LCG: Gold consolidates gains as US bond returns remain at risk, Nasdaq at record high, UK jobs data could hardly give a reason to smile
Both stocks and bonds extend rally in the US, as the earnings season kicks off.
Monday was Nasdaq’s turn to hit a record high, as technology stocks led gains in the US session. The S&P500 consolidated near its historical high as well, though energy (-0.93%) and financial (-0.53%) stocks held the index back from extending gains to the uncharted territories.
Asian equities didn’t follow up on US gains.
Nikkei (-0.71%) and Topix (-0.49%) fell, as the USDJPY traded below the 108.00 mark.
Shanghai’s Composite (-0.11%) and Hang Seng index (+0.13%) remained on the backfoot although US Treasury Secretary Steven Mnuchin hinted that he could travel to Beijing to resume trade talks with China if this week’s phone call happens to be productive.
Stocks in Australia treaded water, even though the Reserve Bank of Australia (RBA) meeting minutes showed that policymakers are ready to pull the interest rates lower to boost growth as the slowdown in China, Australia’s largest trading partner, weighs on its economy.
Gold remained bid near $1410 an ounce, supported by the weak US government bond yields. The looming downside risks in US bond returns will likely keep the yellow metal in demand ahead of the FOMC meeting, scheduled on July 30/31st.
WTI crude slipped below $60 a barrel, as refineries in the Gulf of Mexico resumed production after the tropical storm Barry has been downgraded. Higher US shale output and weaker global demand should continue weighing on oil prices. There is a mounting expectation for a stronger action plan from OPEC and its allies to reduce the global glut, as the latest extension of lower-production regime failed to ease worries.
FTSE futures (-0.16%) point at a slightly softer open in London.
Solid UK jobs could hardly give a smile to pound, ravaged by the Brexit puzzle
The UK will release the latest employment report today. The UK economy is expected to have added 45’000 new jobs in May versus 32’000 a month earlier. The unemployment rate is seen unchanged at 3.8%, the lowest levels in more than 45 years.
Alas, the muddy political scene gives no respite to the pound. The UK enters the final week of the Conservative’s leadership race. Both Boris Johnson and Jeremy Hunt said that even a large concession on the Irish border may not be enough to seal a Brexit deal with the European Union. It becomes increasingly clear that the British government will toughen its tone in the Brexit negotiations under the new Prime Minister and that could well lead to a no-deal exit, even though Britain’s Parliament will try its best to avoid a no-deal outcome.
Cable trades a touch above the 1.25 mark. The selling pressure is real as the market prices in the possibility of a no-deal Brexit. If the pound slips below the 1.25 mark against the greenback, decent 1.25-put option expiries could further vacuum the pair downwards this week.
Cheaper pound should continue providing support to the British equities as the global risk appetite remains solid. The FTSE 100 is expected to see solid support near the 7500p mark.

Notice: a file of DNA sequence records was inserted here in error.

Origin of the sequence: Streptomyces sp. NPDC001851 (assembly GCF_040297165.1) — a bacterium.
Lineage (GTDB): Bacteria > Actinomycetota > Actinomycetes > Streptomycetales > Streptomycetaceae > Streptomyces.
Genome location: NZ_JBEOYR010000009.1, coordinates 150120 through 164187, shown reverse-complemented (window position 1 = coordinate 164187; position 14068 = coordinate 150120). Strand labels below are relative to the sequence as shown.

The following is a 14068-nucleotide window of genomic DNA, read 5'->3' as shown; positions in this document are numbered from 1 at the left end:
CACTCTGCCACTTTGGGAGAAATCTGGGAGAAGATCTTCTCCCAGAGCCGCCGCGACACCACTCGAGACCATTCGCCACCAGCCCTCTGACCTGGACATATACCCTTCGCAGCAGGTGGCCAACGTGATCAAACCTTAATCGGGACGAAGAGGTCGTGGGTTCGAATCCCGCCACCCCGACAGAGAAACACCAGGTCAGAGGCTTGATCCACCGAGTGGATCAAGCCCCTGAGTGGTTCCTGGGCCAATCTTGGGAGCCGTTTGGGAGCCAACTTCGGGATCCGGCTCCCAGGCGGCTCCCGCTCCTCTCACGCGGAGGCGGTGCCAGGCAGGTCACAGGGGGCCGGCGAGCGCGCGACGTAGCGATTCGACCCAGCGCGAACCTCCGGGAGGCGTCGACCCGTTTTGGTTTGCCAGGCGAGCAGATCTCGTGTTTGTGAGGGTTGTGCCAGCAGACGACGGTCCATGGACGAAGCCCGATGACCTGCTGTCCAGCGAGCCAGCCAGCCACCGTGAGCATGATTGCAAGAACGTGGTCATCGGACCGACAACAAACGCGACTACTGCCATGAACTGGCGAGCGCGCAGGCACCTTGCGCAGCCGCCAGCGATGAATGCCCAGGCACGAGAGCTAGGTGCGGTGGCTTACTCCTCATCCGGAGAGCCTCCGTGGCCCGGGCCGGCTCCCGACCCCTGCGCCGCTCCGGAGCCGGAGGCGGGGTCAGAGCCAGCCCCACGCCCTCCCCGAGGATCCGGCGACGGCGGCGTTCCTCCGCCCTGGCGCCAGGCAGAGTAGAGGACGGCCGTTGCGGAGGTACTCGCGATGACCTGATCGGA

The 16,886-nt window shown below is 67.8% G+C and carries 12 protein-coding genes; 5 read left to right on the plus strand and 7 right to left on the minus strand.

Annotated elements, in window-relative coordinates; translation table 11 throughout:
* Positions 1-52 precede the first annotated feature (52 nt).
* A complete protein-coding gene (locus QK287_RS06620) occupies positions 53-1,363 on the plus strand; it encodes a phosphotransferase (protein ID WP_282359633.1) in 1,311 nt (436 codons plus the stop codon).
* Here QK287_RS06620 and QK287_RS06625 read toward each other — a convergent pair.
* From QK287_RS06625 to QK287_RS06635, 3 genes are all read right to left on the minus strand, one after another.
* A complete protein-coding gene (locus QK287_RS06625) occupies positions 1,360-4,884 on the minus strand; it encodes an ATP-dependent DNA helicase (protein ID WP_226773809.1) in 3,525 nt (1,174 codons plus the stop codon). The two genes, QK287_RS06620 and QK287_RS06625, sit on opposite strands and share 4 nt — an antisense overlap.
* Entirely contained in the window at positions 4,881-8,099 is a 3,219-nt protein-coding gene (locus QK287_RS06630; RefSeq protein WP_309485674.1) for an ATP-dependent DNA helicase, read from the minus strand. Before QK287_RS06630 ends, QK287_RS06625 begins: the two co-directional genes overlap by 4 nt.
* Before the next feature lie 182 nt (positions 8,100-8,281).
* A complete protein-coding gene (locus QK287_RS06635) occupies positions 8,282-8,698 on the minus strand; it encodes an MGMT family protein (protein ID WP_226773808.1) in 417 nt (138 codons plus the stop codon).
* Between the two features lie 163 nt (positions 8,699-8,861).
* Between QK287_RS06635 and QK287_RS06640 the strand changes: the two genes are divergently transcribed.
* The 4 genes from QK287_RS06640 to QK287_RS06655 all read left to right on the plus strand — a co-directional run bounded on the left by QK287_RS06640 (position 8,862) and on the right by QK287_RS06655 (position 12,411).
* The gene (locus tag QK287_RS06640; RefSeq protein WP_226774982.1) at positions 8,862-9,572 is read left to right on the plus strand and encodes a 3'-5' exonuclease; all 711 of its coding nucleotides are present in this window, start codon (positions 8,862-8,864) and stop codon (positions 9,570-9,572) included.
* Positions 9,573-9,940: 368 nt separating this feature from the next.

In the Eurozone, the faster-than-expected contraction in German industrial production in May have dampened the investor mood last week and the German ZEW economic sentiment, due today, could confirm a waning enthusiasm in Eurozone’s growth engine. Any disappointment could revive the European Central Bank (ECB) doves and send the euro-dollar below its 100-day moving average (1.1253) support.
US banks’ interest margin struggle as Fed prepares to cut rates
Citigroup announced solid earnings and revenue growth in the second quarter, but investors focused on the narrowing net interest margin, although Citi’s net interest margin (2.68%) is well above the industry average (1.41%).
JPMorgan Chase, Goldman Sachs and Wells Fargo will release their second quarter results on Tuesday and equity traders will be demanding on big banks’ net interest income outlook as the Federal Reserve (Fed) interest rate cuts will probably further squeeze their profit margin in the coming quarters.
The Fed is expected to lower its interest rates in July meeting regardless of the positive economic data in the US. Fed Governor Jerome Powell sent a clear message to the market at his semiannual testimony last week: the US rate cuts are primarily destined to avoid the US – China trade war from interfering with encouraging US fundamentals. As a result, the economic data and asset price movements could further decouple ahead of the FOMC meeting. This explains why the US 10-year yield slipped to 2.08% on Monday, even though the Empire Manufacturing index beat analyst estimates in July.
US June retail sales and industrial production data are due today. The US retail sales growth may have slowed to 0.2% m-o-m in June versus 0.4% printed a month earlier. Industrial production may have expanded 0.1% m-o-m, slower than 0.4% released last month. Any disappointment could spur the expectation of a 50-basis-point-cut from the Fed in July, while good data should see a muted market reaction amid Fed’s determination to ease policy regardless of strong domestic fundamentals.
The activity in US treasury markets suggest that there is 100% probability for a 25-basis-point cut in July 30/31 FOMC meeting, while the odds of a 50-basis-point cut are back above 25%.